that Jesus was a created being. This was reaffirmed at the First Council of Constantinople (381) and the Council of Ephesus (431).

After the Council of Ephesus had condemned Nestorianism
Nestorianism
Nestorianism is a Christological doctrine advanced by Nestorius, Patriarch of Constantinople from 428–431. The doctrine, which was informed by Nestorius's studies under Theodore of Mopsuestia at the School of Antioch, emphasizes the disunion between the human and divine natures of Jesus...

, there remained a conflict between Patriarch
Patriarch
Originally a patriarch was a man who exercised autocratic authority as a pater familias over an extended family. The system of such rule of families by senior males is called patriarchy. This is a Greek word, a compound of πατριά , "lineage, descent", esp...

s John of Antioch
John of Antioch
John of Antioch was Patriarch of Antioch and led a group of moderate Eastern bishops during the Nestorian controversy. He is sometimes confused with John Chrysostom, who is occasionally also referred to as John of Antioch. John gave active support to his friend Nestorius in the latter's dispute...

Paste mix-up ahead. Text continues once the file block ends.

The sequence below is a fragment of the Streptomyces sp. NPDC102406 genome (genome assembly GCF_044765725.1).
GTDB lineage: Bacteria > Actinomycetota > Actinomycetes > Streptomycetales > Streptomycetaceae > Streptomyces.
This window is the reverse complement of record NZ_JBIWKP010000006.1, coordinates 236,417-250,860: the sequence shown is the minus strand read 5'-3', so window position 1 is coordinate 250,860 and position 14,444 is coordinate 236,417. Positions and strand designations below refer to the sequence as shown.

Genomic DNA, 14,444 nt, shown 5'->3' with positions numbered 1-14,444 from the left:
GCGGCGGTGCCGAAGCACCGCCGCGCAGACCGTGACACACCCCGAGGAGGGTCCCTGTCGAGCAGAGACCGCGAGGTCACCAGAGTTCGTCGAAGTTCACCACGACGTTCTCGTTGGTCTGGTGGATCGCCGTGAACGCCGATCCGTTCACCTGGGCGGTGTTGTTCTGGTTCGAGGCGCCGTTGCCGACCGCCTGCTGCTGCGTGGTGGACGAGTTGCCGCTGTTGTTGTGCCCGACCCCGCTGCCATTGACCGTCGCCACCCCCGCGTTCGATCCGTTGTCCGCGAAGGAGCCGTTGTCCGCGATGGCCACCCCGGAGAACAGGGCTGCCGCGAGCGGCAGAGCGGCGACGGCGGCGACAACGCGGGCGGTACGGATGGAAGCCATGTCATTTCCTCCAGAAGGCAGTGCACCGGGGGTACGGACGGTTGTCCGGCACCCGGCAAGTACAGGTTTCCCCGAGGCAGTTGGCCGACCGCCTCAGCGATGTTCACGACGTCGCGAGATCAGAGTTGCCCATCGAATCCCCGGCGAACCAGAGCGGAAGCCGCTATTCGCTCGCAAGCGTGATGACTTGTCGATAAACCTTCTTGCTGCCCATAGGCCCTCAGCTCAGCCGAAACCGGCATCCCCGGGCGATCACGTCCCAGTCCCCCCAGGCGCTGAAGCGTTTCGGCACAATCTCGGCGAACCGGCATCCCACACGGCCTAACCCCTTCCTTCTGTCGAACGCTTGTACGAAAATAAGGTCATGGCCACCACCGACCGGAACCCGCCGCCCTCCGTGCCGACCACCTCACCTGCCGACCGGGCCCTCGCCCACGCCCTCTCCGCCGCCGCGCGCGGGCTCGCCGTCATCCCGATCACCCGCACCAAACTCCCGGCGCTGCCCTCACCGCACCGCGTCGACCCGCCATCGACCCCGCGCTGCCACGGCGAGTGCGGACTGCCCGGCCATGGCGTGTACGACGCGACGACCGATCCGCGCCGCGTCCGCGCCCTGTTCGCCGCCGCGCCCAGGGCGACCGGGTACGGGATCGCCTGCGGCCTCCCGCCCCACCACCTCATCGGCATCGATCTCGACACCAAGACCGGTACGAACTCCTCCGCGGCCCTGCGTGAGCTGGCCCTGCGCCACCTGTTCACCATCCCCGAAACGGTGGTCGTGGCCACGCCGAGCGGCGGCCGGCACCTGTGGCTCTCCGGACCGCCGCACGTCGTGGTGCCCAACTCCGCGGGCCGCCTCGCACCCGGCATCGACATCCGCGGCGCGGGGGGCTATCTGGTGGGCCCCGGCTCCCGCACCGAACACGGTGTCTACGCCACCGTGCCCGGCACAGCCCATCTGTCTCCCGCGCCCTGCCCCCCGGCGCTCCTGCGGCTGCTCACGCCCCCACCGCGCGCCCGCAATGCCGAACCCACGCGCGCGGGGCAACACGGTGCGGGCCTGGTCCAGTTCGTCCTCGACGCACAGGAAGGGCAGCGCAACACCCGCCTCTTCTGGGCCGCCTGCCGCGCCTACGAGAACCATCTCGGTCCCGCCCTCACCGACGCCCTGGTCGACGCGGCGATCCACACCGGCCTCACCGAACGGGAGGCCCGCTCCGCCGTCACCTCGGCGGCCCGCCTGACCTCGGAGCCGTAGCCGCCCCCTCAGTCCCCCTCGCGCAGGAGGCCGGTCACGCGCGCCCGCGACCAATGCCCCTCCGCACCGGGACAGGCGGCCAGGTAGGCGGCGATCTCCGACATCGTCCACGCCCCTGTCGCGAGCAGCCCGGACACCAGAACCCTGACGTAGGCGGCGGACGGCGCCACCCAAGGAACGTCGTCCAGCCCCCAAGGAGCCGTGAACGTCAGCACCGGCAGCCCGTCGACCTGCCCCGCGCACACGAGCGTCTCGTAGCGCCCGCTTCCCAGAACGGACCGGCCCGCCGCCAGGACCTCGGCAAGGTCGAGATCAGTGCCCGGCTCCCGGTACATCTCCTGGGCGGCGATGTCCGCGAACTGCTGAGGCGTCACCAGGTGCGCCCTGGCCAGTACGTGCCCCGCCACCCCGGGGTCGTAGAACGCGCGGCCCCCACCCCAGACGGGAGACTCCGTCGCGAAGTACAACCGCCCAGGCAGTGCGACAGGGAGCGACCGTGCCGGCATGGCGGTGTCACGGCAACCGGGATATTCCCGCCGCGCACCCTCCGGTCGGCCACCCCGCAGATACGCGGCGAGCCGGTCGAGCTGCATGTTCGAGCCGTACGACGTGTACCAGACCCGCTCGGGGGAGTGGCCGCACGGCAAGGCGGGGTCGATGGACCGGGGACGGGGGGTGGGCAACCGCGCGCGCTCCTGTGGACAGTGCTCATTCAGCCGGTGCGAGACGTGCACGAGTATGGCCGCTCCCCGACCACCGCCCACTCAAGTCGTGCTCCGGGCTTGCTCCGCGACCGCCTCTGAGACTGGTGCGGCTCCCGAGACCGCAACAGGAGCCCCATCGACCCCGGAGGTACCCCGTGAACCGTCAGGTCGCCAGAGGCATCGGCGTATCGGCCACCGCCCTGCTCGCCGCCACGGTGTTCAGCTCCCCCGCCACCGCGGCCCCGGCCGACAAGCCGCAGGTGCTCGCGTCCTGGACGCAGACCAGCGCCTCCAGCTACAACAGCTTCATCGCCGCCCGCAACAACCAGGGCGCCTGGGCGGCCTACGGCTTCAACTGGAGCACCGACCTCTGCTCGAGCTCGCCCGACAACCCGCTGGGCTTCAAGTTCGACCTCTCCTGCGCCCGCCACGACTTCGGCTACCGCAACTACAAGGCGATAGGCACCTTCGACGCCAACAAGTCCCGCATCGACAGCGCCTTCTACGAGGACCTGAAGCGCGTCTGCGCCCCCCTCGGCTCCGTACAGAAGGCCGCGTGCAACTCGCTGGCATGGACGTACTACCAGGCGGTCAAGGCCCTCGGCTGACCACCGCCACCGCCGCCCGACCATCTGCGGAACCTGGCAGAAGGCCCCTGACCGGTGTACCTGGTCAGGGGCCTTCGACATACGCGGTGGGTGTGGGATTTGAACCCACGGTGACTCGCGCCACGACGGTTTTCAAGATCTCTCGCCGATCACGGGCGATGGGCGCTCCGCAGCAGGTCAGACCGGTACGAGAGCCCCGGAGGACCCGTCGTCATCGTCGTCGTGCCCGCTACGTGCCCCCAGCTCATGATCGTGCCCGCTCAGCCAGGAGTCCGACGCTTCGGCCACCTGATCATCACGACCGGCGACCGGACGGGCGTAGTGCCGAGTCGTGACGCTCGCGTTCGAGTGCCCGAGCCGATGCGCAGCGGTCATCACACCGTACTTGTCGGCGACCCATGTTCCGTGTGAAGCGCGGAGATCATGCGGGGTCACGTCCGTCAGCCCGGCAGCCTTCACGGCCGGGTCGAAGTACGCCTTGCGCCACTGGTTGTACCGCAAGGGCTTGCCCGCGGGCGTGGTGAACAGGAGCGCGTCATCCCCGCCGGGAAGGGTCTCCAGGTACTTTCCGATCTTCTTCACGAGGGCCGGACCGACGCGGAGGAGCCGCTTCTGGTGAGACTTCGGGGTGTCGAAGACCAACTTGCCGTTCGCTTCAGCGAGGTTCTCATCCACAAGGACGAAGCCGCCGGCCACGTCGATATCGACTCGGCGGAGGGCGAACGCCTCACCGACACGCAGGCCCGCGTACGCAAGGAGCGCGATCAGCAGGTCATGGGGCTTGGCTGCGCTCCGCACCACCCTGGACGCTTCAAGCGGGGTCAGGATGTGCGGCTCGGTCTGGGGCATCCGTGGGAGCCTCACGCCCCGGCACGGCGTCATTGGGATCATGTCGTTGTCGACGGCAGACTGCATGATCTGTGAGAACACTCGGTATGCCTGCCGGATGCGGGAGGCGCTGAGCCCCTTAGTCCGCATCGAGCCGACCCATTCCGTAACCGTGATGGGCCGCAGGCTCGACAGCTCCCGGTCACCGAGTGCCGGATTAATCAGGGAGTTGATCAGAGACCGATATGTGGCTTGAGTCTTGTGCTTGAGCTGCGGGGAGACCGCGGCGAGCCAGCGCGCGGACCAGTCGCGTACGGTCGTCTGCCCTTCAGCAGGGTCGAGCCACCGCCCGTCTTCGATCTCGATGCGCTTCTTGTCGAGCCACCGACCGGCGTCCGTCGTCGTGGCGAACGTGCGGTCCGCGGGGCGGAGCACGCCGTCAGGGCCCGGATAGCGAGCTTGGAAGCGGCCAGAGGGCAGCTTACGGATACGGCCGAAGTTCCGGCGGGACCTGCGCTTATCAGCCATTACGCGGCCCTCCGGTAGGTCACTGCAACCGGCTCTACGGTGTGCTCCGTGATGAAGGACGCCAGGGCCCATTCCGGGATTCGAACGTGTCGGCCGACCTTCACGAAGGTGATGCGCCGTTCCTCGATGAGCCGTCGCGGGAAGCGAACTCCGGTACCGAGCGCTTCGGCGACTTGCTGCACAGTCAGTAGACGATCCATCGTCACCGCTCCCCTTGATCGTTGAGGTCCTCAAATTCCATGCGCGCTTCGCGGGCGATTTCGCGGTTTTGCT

and Cyril of Alexandria
Cyril of Alexandria
Cyril of Alexandria was the Patriarch of Alexandria from 412 to 444. He came to power when the city was at its height of influence and power within the Roman Empire. Cyril wrote extensively and was a leading protagonist in the Christological controversies of the later 4th and 5th centuries...

. Cyril claimed that John remained Nestorian in outlook, while John claimed that Cyril held to the Apollinarian heresy. The two settled their differences under the mediation of the Bishop of Beroea, Acacius
Acacius of Beroea
Acacius of Beroea, a Syrian by birth, lived in a monastery near Antioch, and, for his active defense of the Church against Arianism, was made Bishop of Berroea in 378 AD, by Eusebius of Samosata....

, on April 12, 433. In the following year, Theodoret
Theodoret